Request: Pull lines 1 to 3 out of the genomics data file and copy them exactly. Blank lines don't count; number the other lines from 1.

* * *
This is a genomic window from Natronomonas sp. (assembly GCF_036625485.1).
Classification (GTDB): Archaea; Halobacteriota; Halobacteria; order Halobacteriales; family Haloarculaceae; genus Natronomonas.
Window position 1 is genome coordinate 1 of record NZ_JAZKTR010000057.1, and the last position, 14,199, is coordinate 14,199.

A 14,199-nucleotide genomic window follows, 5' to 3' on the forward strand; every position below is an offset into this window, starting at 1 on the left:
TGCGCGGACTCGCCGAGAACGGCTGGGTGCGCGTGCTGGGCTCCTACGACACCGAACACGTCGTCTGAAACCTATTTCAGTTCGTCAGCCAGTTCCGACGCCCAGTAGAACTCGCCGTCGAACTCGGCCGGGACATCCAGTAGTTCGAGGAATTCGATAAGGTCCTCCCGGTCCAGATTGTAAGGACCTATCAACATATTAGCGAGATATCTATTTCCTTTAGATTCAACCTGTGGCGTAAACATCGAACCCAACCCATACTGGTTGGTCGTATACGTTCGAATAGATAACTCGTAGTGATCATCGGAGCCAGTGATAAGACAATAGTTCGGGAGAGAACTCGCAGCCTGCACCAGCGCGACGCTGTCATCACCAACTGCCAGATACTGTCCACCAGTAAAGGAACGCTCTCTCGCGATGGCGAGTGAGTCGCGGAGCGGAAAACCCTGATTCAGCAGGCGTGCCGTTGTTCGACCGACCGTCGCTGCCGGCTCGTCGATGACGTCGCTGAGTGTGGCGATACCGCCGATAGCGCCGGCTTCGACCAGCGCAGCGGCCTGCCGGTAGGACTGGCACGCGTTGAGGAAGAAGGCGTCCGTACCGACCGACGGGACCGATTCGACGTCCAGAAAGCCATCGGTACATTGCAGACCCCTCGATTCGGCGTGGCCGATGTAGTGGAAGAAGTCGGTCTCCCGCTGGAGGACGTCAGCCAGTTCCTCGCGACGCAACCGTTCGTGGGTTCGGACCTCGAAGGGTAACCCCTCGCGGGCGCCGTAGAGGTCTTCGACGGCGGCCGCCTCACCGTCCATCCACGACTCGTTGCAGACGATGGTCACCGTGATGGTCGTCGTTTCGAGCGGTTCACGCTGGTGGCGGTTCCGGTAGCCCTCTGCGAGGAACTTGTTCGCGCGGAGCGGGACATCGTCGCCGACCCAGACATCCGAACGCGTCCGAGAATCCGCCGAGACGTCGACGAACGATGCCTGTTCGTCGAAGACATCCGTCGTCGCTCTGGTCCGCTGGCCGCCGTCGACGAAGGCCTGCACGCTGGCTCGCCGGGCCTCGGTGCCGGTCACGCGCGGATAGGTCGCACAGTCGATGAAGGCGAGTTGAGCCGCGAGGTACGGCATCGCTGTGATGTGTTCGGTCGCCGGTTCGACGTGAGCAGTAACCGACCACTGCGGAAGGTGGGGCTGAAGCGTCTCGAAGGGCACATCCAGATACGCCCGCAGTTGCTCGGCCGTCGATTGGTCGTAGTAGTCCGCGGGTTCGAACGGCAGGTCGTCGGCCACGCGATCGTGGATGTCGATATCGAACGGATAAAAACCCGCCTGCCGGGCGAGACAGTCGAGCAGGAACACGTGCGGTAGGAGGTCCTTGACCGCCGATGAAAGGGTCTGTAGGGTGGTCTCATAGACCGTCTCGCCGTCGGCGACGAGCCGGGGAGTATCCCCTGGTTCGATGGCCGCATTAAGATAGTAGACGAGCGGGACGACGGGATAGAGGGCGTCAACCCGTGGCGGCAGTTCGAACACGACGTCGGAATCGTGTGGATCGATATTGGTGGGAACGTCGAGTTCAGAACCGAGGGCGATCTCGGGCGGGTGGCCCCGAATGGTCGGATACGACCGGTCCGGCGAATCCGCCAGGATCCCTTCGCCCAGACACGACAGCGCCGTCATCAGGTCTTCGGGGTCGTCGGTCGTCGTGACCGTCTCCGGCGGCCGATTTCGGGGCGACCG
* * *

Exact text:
This is a genomic window from Natronomonas sp. (assembly GCF_036625485.1).
Classification (GTDB): Archaea; Halobacteriota; Halobacteria; order Halobacteriales; family Haloarculaceae; genus Natronomonas.
Window position 1 is genome coordinate 1 of record NZ_JAZKTR010000057.1, and the last position, 14,199, is coordinate 14,199.